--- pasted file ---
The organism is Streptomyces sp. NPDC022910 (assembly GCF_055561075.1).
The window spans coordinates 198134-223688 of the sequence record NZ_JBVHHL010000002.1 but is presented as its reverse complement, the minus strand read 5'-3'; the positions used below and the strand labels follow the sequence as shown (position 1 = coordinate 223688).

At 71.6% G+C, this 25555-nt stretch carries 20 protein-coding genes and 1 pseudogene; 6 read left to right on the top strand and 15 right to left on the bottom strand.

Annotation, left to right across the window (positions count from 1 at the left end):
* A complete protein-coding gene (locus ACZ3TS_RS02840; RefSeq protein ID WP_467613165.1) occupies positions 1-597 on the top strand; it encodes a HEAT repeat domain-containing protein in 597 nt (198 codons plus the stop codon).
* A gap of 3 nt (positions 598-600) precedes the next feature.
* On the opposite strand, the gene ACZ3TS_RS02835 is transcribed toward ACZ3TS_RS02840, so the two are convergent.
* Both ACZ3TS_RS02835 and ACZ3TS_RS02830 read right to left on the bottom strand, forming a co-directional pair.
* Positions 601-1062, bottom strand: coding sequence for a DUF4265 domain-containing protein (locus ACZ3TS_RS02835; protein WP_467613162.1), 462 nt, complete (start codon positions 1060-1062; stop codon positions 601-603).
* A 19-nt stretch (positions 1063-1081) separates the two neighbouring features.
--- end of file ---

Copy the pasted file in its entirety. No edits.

The organism is Streptomyces sp. NPDC022910 (assembly GCF_055561075.1).
The window spans coordinates 198134-223688 of the sequence record NZ_JBVHHL010000002.1 but is presented as its reverse complement, the minus strand read 5'-3'; the positions used below and the strand labels follow the sequence as shown (position 1 = coordinate 223688).

At 71.6% G+C, this 25555-nt stretch carries 20 protein-coding genes and 1 pseudogene; 6 read left to right on the top strand and 15 right to left on the bottom strand.

Annotation, left to right across the window (positions count from 1 at the left end):
* A complete protein-coding gene (locus ACZ3TS_RS02840; RefSeq protein ID WP_467613165.1) occupies positions 1-597 on the top strand; it encodes a HEAT repeat domain-containing protein in 597 nt (198 codons plus the stop codon).
* A gap of 3 nt (positions 598-600) precedes the next feature.
* On the opposite strand, the gene ACZ3TS_RS02835 is transcribed toward ACZ3TS_RS02840, so the two are convergent.
* Both ACZ3TS_RS02835 and ACZ3TS_RS02830 read right to left on the bottom strand, forming a co-directional pair.
* Positions 601-1062, bottom strand: coding sequence for a DUF4265 domain-containing protein (locus ACZ3TS_RS02835; protein WP_467613162.1), 462 nt, complete (start codon positions 1060-1062; stop codon positions 601-603).
* A 19-nt stretch (positions 1063-1081) separates the two neighbouring features.